Could Caitlin Clark find minutes in the Utah Jazz's current rotation?

The Utah Jazz are the worst team in the NBA right now, so could Caitlin Clark get minutes on this team?

LSU v Iowa
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There are two universal truths right now, the Utah Jazz are the worst team in the NBA, and Caitlin Clark is the best shooter in women's college basketball. These are universal, accepted truths. So what if we combine them? The Utah Jazz are not a good team and have a lot of holes that need to be filled. They can't guard the perimeter, they can't shoot threes and unless Kris Dunn and Walker Kessler are on the court, their interior defense is absent. Heck, they're struggling to even pass the ball now, turning over the ball at an alarming rate.

Just Tuesday night, Collin Sexton and Keyonte George had a combined 11 turnovers against the Cleveland Cavaliers. Cleveland had just 13 all night. The Jazz need help. That's beyond clear. With Lauri Markkanen "out" for the rest of the season, they're lacking an efficient scorer who can keep the team afloat, and with Clark's name as big as it'll ever be, there are some wondering how she'd do against male competition.

Let's talk about that.

Iconic rapper Ice Cube has offered Clark a nice contract to play for the Big 3, a three-on-three men's pro league, that usually features semi-retired NBA All-Stars in a half-court game to 50 (you have to win by two). Clark would seem to fit into that league just fine, as she's a fantastic shooter. She's a 38% three-point shooter for her career, so she has a solid stroke and would fit well within the Big 3 style of play.

But the Big 3 isn't the NBA.

If we take her out of the world of 3v3 basketball and put her on an NBA team, would she do well? Well, she's not big for an NBA player, just 6'0, and she's quite lean, so she's not going to be able to match up size-wise against some of the other NBA guards. The idea she'd be a shot-creator really isn't there due to her lacking top-end speed. But can she become a catch-and-shoot option like an older Ray Allen or Kyle Korver? That seems possible and on the Jazz's bench, there's certainly room for someone who can find room on the floor and jack up a shot.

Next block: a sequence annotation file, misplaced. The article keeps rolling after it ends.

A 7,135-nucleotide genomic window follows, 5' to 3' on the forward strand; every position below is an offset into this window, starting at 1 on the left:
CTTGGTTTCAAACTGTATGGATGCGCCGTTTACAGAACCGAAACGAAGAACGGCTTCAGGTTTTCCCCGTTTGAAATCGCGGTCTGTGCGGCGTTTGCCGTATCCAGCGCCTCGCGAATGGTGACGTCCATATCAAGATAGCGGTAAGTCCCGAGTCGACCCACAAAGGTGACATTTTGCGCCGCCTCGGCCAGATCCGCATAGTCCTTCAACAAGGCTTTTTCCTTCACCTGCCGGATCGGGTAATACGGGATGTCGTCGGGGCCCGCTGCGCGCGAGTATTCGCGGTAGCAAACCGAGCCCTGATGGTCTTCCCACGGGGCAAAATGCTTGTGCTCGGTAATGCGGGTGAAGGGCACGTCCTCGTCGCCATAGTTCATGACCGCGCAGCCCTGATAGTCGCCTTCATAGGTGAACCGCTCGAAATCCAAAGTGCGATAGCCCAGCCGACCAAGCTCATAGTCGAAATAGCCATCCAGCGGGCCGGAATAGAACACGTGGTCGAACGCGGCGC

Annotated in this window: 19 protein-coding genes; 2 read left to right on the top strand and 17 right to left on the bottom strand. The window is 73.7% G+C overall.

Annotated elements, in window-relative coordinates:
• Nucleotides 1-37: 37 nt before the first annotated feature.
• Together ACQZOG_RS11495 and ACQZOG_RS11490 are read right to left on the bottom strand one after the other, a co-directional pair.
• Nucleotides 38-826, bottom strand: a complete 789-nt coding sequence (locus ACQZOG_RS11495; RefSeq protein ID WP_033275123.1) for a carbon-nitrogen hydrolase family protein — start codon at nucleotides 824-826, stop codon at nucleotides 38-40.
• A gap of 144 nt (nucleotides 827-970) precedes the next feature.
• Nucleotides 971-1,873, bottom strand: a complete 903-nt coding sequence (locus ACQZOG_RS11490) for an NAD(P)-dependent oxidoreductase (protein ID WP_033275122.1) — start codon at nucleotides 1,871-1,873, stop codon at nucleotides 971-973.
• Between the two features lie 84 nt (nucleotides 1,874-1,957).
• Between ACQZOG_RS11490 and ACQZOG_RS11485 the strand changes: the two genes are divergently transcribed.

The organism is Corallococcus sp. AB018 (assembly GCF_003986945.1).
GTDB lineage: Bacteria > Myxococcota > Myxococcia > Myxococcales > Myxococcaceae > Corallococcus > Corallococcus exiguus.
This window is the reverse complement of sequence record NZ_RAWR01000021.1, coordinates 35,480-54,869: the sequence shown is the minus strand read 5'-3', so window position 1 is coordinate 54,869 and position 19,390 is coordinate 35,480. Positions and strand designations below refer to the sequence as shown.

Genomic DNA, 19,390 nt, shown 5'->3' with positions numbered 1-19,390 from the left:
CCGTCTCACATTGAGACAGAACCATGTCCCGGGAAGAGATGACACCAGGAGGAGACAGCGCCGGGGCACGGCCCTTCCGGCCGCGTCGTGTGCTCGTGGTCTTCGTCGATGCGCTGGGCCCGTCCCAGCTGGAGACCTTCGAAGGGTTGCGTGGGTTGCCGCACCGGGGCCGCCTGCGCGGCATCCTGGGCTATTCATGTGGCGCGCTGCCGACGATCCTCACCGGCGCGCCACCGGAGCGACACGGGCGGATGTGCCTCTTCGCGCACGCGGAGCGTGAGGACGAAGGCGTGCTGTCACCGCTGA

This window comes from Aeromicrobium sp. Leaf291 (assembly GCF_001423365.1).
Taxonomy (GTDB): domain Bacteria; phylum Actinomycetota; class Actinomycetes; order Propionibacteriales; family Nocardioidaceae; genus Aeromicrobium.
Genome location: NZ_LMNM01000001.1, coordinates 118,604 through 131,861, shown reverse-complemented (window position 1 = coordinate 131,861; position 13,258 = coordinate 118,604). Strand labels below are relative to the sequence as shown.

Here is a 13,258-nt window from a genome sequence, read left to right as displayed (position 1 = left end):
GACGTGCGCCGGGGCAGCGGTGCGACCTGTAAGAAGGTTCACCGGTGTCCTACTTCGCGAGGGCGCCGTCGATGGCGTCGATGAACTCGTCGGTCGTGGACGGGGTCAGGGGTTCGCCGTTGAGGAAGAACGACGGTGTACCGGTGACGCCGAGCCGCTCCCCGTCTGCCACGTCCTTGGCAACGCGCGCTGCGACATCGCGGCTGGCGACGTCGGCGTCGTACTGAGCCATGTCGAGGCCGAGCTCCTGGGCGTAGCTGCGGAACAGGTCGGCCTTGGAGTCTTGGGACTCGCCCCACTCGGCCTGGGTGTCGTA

Though, this conversation has been had before, notably when Candace Parker was in college. Many people talked about how she'd fit in the NBA, While it's not easy to find conversations from 16 years ago, the general consensus was that she could likely be a bench player but wouldn't ever produce the way she could in the WNBA. There were some who cited the fact that whatever short-term gain the NBA would have by having Parker in uniform wouldn't be worth the WNBA possibly losing their best young player.

And if the WNBA were to survive and grow, Parker and the handful of women like her, who could play with men, would need to help cultivate the WNBA. Now, here we are about 16 years later talking about Clark the same way we're talking about Parker, and like with Parker, Clark could probably have a run in the NBA that lasts at least two contracts, but whatever impact she'd have would be mitigated due to her smaller stature and the fact she'd be playing against athletes shes never had to worry about before.

As tennis great Serena Williams pointed out, men and women are different athletically, with the legend talking about how men are stronger and faster on a tennis court. Imagine that difference but on an NBA court. Clark can stand in a spot and hit her shot, but to seriously rely on her to help you win may be asking too much of her. She could probably average eight or nine points off the bench, maybe even double-digits, but she would likely struggle with the speed of the NBA and could end up being a defensive liability.

Despite the concerns around her performance in the NBA, we have no doubt that she'll take over the WNBA when she finally gets drafted.

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